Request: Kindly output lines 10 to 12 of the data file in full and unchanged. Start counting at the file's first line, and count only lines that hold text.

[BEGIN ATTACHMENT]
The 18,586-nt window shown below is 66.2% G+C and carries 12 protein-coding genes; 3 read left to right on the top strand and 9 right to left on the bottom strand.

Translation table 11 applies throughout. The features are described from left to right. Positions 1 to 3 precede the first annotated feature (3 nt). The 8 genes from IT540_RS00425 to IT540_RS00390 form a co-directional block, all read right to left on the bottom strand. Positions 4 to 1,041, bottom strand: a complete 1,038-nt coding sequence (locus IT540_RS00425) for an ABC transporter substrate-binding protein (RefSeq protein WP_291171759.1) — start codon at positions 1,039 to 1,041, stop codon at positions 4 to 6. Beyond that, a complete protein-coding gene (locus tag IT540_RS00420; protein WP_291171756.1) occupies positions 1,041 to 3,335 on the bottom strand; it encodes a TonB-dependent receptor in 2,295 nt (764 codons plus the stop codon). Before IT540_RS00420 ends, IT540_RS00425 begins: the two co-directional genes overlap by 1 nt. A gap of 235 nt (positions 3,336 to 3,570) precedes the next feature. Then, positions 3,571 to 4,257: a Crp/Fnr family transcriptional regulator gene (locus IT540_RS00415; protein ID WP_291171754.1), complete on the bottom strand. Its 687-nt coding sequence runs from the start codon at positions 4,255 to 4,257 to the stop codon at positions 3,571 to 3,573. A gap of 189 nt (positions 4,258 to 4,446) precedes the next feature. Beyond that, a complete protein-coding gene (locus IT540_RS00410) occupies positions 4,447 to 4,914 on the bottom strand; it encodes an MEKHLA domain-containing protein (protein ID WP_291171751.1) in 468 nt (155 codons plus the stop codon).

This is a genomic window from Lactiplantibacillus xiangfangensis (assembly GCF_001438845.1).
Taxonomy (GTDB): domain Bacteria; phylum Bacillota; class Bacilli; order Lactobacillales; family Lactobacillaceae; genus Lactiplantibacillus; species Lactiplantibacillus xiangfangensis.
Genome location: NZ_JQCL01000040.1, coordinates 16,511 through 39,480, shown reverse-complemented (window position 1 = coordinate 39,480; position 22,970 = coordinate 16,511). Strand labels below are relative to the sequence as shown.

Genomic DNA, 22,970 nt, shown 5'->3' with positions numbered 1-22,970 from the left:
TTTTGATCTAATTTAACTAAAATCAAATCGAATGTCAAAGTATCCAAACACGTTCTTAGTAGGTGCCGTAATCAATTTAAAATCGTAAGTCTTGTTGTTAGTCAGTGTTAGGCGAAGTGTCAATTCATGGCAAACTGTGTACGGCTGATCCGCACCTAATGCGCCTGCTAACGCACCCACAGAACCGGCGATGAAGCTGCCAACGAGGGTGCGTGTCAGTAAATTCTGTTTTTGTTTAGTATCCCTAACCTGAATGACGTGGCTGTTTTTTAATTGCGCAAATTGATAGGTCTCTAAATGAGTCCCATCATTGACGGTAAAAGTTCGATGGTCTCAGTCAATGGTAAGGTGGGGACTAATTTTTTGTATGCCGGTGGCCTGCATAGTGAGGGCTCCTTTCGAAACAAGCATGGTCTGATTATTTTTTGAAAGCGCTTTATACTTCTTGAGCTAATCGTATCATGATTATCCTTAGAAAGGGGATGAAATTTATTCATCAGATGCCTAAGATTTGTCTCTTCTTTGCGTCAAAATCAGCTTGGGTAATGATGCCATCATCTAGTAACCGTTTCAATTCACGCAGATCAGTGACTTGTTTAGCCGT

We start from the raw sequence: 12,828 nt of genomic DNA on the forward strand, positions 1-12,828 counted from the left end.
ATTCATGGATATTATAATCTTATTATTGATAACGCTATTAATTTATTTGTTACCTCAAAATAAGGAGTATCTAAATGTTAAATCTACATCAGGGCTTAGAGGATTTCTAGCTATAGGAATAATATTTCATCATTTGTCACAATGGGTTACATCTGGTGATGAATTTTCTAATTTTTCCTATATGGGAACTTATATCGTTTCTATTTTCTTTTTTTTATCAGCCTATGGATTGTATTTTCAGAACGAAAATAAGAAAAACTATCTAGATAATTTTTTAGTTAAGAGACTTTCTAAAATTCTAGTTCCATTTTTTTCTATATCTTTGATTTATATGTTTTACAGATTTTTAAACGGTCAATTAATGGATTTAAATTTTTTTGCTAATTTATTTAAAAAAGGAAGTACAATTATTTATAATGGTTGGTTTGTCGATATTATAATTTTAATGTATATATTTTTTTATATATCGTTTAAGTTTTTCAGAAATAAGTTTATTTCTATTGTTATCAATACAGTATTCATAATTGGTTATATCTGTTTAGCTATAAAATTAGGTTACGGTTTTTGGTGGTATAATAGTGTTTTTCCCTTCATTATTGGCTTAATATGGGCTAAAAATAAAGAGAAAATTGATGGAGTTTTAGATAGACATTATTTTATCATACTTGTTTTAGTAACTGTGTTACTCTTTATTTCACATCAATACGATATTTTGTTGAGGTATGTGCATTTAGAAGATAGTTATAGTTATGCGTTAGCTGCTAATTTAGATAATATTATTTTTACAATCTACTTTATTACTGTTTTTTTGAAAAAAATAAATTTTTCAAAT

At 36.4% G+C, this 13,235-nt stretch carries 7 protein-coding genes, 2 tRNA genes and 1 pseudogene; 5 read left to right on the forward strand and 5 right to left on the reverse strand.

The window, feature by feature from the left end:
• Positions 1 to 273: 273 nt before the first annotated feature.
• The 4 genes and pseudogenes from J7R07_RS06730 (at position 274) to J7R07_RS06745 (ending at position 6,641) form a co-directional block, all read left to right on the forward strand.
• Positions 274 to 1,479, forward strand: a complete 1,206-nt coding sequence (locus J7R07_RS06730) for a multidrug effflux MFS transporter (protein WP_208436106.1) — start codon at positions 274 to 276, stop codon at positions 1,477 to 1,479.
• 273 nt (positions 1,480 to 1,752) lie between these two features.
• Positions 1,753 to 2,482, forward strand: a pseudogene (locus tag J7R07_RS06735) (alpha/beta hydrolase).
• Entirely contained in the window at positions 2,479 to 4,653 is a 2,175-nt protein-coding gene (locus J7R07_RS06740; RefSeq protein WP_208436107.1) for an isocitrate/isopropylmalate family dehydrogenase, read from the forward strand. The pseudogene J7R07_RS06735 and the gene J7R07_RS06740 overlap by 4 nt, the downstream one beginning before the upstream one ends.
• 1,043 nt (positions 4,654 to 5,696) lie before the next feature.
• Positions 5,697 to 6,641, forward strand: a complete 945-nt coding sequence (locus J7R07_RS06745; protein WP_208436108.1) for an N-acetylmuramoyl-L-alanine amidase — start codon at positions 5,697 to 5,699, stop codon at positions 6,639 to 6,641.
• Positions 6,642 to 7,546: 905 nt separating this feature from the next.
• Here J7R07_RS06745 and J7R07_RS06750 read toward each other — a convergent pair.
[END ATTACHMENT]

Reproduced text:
At 36.4% G+C, this 13,235-nt stretch carries 7 protein-coding genes, 2 tRNA genes and 1 pseudogene; 5 read left to right on the forward strand and 5 right to left on the reverse strand.

The window, feature by feature from the left end:
• Positions 1 to 273: 273 nt before the first annotated feature.